ALTON — Wildlife biologist and systems ecologist Patrick McGinnis will tell the little-known story and visionary process of reclaiming Riverlands, 3,700 acres of public lands and now a globally signiﬁcant Important Bird Area, at 7 p.m. Friday, Oct. 7, at Jacoby Arts Center, 627 East Broadway.
The Riverlands Story opens a joint Nature + Art exhibit, Running Water: Riverwork Project and Watershed Cairns, on view at National Great Rivers Museum, Audubon Center at Riverlands, and at the arts center.
McGinnis will reveal what he sees as challenges and opportunities going forward to ensure future water security and opportunities he sees for the Riverbend to optimize its position as a national water research and technology hub and recreational gateway to the Mississippi River.
In the mid-1980s, McGinnis began a strategic effort with the Corps of Engineers to establish a natural resource presence on the Mississippi River, in part to position the corps’ St. Louis District to better serve its operational interests on 110,000 acres of lands and waters along 300 miles of the Mississippi River and the lower 80 miles of the Illinois River. This became an opportunity to leverage federal resources to drive positive and lasting impacts at the community and system level.
Under McGinnis’ leadership The Riverlands Area Ofﬁce, established in 1989, became widely recognized as a water resource stewardship leader and innovator. Early accomplishments included the design and completion of the Riverlands Environmental Demonstration Area, later renamed the Riverlands Migratory Bird Sanctuary, the formulation and successful implementation of Riverlands 2000, restoration of native plant communities to a portion of the American Bottoms, and making the case for authorization and completion of the National Great Rivers Museum.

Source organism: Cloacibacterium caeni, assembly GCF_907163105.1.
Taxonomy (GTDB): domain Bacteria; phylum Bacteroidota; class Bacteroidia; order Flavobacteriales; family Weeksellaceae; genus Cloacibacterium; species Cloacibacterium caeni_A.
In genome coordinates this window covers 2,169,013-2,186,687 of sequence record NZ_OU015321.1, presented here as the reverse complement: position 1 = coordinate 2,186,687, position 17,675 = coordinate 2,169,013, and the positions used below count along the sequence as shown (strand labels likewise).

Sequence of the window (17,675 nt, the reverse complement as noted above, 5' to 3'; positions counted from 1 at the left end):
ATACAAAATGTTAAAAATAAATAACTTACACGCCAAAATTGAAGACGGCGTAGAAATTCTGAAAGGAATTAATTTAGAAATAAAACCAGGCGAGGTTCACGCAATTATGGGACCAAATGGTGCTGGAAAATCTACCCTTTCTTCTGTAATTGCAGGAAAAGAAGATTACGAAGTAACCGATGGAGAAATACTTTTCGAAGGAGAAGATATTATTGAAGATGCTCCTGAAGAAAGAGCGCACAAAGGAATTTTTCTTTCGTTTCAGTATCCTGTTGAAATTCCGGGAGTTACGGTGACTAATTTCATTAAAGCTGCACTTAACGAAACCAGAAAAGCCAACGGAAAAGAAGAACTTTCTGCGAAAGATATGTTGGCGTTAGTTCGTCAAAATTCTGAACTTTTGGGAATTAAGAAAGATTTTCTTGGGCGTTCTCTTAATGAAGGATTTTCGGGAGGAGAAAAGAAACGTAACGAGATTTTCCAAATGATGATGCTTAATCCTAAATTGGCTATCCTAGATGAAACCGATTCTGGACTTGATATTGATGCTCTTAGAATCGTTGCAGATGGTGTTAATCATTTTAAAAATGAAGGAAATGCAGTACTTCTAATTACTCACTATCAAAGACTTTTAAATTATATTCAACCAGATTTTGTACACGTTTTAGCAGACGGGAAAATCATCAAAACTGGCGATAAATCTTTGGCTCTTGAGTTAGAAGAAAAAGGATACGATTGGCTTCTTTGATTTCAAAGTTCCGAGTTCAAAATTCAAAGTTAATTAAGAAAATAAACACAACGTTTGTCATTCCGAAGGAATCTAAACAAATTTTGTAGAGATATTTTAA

Today Riverlands is home to an emerging interdisciplinary water resource campus and living laboratory that includes the Rivers Project Ofﬁce, the Riverlands Migratory Bird Sanctuary, the Audubon Center at Riverlands, the Mel Price Locks and Dam, the National Great Rivers Museum and the National Great Rivers Research and Education Center. The campus and NGRREC soon will welcome its newest addition, the Swarovski Water School.
The Riverlands Story presents McGinnis’ experience making the case for the Riverlands Project, how he and his team built consensus and were effective in pursuing big ideas, and how the water-based attractions they developed are helping reshape attitudes about rivers in the region and the opportunity to reconnect communities to rivers and their natural capital in sustainable ways.
The Audubon Center at Riverlands embodies a partnership with the U.S. Army Corps of Engineers’ Rivers Project Office. The center is a ﬂagship project of National Audubon Society and Audubon Missouri, collaborating with the corps on river policy issues, both locally and throughout the Mississippi River watershed. October marks the 5-year anniversary of Audubon Center at Riverlands and the launch of a new strategic plan.
NGRREC, established in 2001, and more recently co-located with the corps’s Mel Price Locks and Dam and National Great Rivers Museum in 2010, is building a reputation for forward-thinking river and watershed science and assisting federal program managers to make better-informed decisions regarding the nation’s water resources while raising student awareness and challenging the next generation of scientists to make contributions to the resiliency of natural systems.
McGinnis retired from the Corps of Engineers in 2009 and now serves as senior advisor for water resources policy and practice to the DC-based Horinko Group.
The event is free; all are welcome to attend. Doors open at 5 p.m. to view the exhibit Running Water: Riverwork Project and Watershed Cairns. To pre-register, visit jacobyartscenter.org.